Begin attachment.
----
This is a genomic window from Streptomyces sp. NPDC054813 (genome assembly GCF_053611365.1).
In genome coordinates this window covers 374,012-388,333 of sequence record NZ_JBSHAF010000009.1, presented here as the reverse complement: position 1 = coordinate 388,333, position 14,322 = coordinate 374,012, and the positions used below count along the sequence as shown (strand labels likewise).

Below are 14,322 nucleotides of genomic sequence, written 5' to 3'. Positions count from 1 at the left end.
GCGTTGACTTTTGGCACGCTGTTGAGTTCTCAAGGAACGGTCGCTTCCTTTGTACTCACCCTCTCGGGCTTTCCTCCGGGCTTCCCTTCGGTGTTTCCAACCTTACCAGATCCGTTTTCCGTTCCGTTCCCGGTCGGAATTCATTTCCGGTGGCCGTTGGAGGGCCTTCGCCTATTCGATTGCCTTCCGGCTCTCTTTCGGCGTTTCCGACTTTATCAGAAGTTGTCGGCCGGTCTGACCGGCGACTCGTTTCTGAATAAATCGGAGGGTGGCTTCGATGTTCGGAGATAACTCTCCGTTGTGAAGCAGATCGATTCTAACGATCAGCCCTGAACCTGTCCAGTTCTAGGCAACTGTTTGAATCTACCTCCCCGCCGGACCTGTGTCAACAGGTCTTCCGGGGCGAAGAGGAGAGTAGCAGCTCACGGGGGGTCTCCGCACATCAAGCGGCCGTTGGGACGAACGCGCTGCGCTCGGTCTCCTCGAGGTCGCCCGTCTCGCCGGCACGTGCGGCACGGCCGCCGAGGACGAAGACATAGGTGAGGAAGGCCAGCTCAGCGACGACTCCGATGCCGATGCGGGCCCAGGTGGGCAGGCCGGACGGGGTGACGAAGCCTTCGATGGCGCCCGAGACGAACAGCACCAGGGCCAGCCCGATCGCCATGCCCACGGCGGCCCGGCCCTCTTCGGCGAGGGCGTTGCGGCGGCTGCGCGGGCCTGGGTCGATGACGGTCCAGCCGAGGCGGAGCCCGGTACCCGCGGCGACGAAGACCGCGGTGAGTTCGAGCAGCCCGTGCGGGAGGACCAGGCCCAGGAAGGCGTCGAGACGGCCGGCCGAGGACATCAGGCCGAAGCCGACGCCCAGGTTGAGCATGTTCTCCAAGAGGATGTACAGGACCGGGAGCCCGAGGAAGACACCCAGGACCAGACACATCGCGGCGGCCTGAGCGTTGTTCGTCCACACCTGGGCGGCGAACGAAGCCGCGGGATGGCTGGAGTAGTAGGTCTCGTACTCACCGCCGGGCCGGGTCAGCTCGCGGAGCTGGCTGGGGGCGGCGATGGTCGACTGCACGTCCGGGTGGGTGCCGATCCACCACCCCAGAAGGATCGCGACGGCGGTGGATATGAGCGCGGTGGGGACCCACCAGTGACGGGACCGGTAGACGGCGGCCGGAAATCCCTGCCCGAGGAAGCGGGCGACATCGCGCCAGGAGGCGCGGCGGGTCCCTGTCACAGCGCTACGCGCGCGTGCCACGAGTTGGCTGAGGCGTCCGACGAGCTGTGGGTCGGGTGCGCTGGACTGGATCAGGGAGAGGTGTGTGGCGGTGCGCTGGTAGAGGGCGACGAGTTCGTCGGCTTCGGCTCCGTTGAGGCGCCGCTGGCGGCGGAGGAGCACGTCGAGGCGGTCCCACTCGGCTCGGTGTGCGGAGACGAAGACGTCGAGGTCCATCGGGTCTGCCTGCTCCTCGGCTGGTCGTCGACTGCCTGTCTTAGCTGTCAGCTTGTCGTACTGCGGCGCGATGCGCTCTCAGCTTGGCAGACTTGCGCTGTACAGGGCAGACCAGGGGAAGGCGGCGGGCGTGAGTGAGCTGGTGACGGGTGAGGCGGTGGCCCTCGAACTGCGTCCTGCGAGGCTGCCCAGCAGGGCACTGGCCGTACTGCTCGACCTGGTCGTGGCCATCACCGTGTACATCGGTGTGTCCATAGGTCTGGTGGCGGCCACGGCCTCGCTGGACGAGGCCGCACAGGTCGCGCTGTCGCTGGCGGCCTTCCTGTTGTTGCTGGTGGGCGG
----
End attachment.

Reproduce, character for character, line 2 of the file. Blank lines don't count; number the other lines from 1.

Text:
In genome coordinates this window covers 374,012-388,333 of sequence record NZ_JBSHAF010000009.1, presented here as the reverse complement: position 1 = coordinate 388,333, position 14,322 = coordinate 374,012, and the positions used below count along the sequence as shown (strand labels likewise).